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Can Police Search Your Home Without a Warrant?

April 1, 2020

Former Prosecutor on Your Side.

NJ Police can search your home without a warrant under very limited circumstances. As a defense attorney in New Jersey I have defended clients against warrantless police searches of their homes. In some cases police entered these client’s homes without consent or a warrant. It is often assumed that such a action is simply illegal. The result should be that all evidence obtained after that search should be thrown out. The answer to this question is not so simple. 

     The law on this issue is somewhat complicated. However, there is general presumption against such action. Many of these cases are successfully defended because of that. An experienced attorney may successfully obtain the suppression of evidence in your case under certain circumstances. 

Why Do Police Enter and Search Homes Without a Warrant.

     Why would an officer enter a person’s home without a warrant? This occurs for a variety of reasons. Police officers in New Jersey are sometimes but in very difficult decisions. Should an officer chase a fleeing murder suspect into a house without a warrant? If the officer does so, there is a chance any evidence seized after the arrest may be thrown out. 

     This could potentially result in the entire case being dismissed. Or should the officer play it safe, sit back and apply for a warrant? If the officer does not have enough backup to surround the home, the suspect could go free. This could endanger the public. 

     Conundrums such as this are why the law on this subject is not so straightforward. Typical charges that result from such cases commonly include gun and drug possession. If you were charged with any crime in NJ after police entered your home, call my office for help.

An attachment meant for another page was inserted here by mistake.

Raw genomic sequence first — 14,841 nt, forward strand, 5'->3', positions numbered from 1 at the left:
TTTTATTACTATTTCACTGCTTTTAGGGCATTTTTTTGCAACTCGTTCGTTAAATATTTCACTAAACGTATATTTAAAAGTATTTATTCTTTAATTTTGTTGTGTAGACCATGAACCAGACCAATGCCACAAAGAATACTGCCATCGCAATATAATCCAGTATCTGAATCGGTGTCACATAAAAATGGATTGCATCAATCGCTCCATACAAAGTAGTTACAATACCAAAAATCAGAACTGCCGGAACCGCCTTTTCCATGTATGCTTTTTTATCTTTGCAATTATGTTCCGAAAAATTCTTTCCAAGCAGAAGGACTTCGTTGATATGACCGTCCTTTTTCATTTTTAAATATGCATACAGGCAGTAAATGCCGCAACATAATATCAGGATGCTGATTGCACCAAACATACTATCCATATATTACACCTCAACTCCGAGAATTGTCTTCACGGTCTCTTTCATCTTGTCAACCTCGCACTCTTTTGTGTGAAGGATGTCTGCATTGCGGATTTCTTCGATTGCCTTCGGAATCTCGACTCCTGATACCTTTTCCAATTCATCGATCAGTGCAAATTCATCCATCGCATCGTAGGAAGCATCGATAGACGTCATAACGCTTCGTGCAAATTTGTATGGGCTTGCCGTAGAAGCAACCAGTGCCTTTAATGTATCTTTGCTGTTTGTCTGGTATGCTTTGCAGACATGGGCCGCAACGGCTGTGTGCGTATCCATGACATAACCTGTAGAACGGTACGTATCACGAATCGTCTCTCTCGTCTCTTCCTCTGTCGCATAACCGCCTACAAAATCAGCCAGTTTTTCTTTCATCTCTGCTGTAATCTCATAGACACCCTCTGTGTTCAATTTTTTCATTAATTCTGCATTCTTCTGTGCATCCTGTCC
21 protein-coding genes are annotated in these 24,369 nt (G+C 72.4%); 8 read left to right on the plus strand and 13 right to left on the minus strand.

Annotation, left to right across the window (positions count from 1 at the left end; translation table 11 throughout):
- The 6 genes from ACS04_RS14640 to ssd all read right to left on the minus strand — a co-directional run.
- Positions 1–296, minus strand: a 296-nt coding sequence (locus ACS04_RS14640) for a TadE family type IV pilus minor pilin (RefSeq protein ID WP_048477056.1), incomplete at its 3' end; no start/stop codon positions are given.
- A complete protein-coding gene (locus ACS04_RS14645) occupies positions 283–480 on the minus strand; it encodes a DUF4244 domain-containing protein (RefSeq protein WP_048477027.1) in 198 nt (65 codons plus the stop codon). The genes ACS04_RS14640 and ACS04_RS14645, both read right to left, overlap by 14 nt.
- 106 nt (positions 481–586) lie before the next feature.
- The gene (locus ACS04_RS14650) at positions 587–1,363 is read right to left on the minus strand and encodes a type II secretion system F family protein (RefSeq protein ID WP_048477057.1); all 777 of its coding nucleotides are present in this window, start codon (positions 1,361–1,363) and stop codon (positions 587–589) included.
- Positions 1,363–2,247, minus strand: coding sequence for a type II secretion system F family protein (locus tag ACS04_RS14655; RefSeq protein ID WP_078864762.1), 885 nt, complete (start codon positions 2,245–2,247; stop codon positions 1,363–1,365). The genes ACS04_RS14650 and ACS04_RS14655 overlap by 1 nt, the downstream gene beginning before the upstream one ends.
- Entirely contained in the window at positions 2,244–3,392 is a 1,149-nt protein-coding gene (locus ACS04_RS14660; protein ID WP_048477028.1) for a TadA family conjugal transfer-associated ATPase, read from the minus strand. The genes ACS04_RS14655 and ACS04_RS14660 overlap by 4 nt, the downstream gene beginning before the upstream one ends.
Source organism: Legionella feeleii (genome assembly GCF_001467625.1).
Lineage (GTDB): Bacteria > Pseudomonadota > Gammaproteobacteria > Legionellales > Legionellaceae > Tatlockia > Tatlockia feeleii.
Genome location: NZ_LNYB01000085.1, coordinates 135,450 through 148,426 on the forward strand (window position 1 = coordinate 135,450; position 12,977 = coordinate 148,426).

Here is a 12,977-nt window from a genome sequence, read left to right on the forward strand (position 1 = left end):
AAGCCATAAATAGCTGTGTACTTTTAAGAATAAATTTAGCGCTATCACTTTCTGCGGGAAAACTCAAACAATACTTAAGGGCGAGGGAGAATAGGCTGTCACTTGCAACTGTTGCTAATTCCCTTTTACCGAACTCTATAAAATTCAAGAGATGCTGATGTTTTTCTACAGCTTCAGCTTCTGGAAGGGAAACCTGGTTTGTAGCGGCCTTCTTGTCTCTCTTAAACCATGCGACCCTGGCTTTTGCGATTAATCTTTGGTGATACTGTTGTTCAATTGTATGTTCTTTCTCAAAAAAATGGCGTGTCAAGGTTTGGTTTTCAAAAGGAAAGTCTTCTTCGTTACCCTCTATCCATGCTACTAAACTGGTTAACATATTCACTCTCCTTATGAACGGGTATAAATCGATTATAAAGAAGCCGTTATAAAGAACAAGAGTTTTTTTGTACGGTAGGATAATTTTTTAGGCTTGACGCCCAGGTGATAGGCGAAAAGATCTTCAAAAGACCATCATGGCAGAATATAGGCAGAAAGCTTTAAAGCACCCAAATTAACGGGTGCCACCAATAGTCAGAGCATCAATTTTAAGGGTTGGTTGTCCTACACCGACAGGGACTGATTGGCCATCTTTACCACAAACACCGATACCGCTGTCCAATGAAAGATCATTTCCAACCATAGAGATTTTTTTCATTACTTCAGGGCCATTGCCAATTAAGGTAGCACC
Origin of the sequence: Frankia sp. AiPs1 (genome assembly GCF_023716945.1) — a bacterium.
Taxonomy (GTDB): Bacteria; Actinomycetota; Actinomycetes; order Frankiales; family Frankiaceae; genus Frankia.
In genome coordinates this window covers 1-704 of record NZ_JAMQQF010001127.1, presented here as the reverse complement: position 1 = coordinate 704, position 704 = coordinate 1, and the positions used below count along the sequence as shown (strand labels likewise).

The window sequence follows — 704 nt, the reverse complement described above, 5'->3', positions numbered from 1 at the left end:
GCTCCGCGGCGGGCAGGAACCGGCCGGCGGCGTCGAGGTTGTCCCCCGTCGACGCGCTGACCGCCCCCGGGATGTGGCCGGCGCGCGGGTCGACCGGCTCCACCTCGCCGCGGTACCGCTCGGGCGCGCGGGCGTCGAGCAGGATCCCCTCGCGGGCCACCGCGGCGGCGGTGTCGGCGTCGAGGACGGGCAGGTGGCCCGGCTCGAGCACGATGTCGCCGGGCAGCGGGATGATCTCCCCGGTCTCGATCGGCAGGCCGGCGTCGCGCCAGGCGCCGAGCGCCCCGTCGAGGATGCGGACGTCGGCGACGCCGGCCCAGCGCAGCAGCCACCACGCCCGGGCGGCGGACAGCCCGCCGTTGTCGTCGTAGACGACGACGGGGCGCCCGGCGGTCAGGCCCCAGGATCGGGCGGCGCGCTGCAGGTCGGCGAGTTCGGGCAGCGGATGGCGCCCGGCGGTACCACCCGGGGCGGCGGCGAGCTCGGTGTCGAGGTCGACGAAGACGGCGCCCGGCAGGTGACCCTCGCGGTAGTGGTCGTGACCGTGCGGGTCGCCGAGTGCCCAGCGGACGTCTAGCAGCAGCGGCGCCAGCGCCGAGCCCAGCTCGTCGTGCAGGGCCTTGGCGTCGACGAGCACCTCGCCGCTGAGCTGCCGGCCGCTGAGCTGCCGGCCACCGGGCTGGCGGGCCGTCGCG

Exigent Circumstances 

     As a starting principle, the police should have a warrant before they conduct any search. The State bears the burden of proof when a search is conducted without a warrant. The can only meet that burden by showing that warrantless arrest or search falls within an exception to the warrant requirement.     

     On such exception is what is called exigent circumstances. This basically means that in some emergency type cases, police do not have to obtain a warrant before conducting a search. This is a requirement in a warrantless entry and search of a home. This applies in both federal and state court. 

A wide variety of circumstances may give rise to such exigency. A court should look to the totality of the circumstances when determining whether such a search should be upheld. 

Federal Case Example

     In Johnson v. United States, an informant told police someone was smoking opium in a hotel room.Police responded and investigated. Upon arrival, they smelled “a strong odor of burning opium” coming from the room. They knocked and announced themselves as police.  They then heard some “shuffling or noise.” The defendant opened the door. The police entered without a warrant and arrested the defendant. They searched the room and found suspected heroin. They also found drug paraphernalia.